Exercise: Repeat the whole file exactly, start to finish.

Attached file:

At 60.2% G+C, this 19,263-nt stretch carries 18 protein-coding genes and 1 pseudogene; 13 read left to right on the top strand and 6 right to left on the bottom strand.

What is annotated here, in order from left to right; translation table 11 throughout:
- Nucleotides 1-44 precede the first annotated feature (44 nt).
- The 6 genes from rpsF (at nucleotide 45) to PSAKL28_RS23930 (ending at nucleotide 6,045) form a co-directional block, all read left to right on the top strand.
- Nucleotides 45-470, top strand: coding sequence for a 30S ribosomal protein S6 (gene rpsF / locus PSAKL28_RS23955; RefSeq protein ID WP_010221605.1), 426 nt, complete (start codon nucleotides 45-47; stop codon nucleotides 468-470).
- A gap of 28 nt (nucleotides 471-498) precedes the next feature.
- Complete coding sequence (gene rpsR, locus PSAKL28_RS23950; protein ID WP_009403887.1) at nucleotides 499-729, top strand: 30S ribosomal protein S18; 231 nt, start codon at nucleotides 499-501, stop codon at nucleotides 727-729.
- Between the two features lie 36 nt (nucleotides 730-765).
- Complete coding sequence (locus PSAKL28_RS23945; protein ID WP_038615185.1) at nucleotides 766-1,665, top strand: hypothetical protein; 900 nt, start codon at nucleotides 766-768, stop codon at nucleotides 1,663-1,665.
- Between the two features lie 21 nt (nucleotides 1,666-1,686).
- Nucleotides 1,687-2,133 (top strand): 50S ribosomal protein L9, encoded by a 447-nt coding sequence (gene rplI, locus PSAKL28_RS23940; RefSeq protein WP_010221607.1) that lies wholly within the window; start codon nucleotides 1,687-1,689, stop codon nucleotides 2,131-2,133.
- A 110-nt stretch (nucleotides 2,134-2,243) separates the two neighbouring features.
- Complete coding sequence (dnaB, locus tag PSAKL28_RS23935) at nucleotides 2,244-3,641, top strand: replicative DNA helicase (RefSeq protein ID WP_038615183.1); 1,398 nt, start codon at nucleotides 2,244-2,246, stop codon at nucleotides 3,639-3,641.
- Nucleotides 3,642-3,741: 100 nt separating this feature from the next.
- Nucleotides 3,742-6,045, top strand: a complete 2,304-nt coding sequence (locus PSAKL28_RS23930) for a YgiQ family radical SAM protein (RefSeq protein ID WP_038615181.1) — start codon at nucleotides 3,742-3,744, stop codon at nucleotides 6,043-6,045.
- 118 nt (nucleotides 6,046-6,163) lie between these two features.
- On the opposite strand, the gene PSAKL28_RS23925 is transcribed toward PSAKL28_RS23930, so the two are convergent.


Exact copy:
At 60.2% G+C, this 19,263-nt stretch carries 18 protein-coding genes and 1 pseudogene; 13 read left to right on the top strand and 6 right to left on the bottom strand.

What is annotated here, in order from left to right; translation table 11 throughout:
- Nucleotides 1-44 precede the first annotated feature (44 nt).
- The 6 genes from rpsF (at nucleotide 45) to PSAKL28_RS23930 (ending at nucleotide 6,045) form a co-directional block, all read left to right on the top strand.
- Nucleotides 45-470, top strand: coding sequence for a 30S ribosomal protein S6 (gene rpsF / locus PSAKL28_RS23955; RefSeq protein ID WP_010221605.1), 426 nt, complete (start codon nucleotides 45-47; stop codon nucleotides 468-470).
- A gap of 28 nt (nucleotides 471-498) precedes the next feature.
- Complete coding sequence (gene rpsR, locus PSAKL28_RS23950; protein ID WP_009403887.1) at nucleotides 499-729, top strand: 30S ribosomal protein S18; 231 nt, start codon at nucleotides 499-501, stop codon at nucleotides 727-729.
- Between the two features lie 36 nt (nucleotides 730-765).
- Complete coding sequence (locus PSAKL28_RS23945; protein ID WP_038615185.1) at nucleotides 766-1,665, top strand: hypothetical protein; 900 nt, start codon at nucleotides 766-768, stop codon at nucleotides 1,663-1,665.
- Between the two features lie 21 nt (nucleotides 1,666-1,686).
- Nucleotides 1,687-2,133 (top strand): 50S ribosomal protein L9, encoded by a 447-nt coding sequence (gene rplI, locus PSAKL28_RS23940; RefSeq protein WP_010221607.1) that lies wholly within the window; start codon nucleotides 1,687-1,689, stop codon nucleotides 2,131-2,133.
- A 110-nt stretch (nucleotides 2,134-2,243) separates the two neighbouring features.
- Complete coding sequence (dnaB, locus tag PSAKL28_RS23935) at nucleotides 2,244-3,641, top strand: replicative DNA helicase (RefSeq protein ID WP_038615183.1); 1,398 nt, start codon at nucleotides 2,244-2,246, stop codon at nucleotides 3,639-3,641.
- Nucleotides 3,642-3,741: 100 nt separating this feature from the next.
- Nucleotides 3,742-6,045, top strand: a complete 2,304-nt coding sequence (locus PSAKL28_RS23930) for a YgiQ family radical SAM protein (RefSeq protein ID WP_038615181.1) — start codon at nucleotides 3,742-3,744, stop codon at nucleotides 6,043-6,045.
- 118 nt (nucleotides 6,046-6,163) lie between these two features.
- On the opposite strand, the gene PSAKL28_RS23925 is transcribed toward PSAKL28_RS23930, so the two are convergent.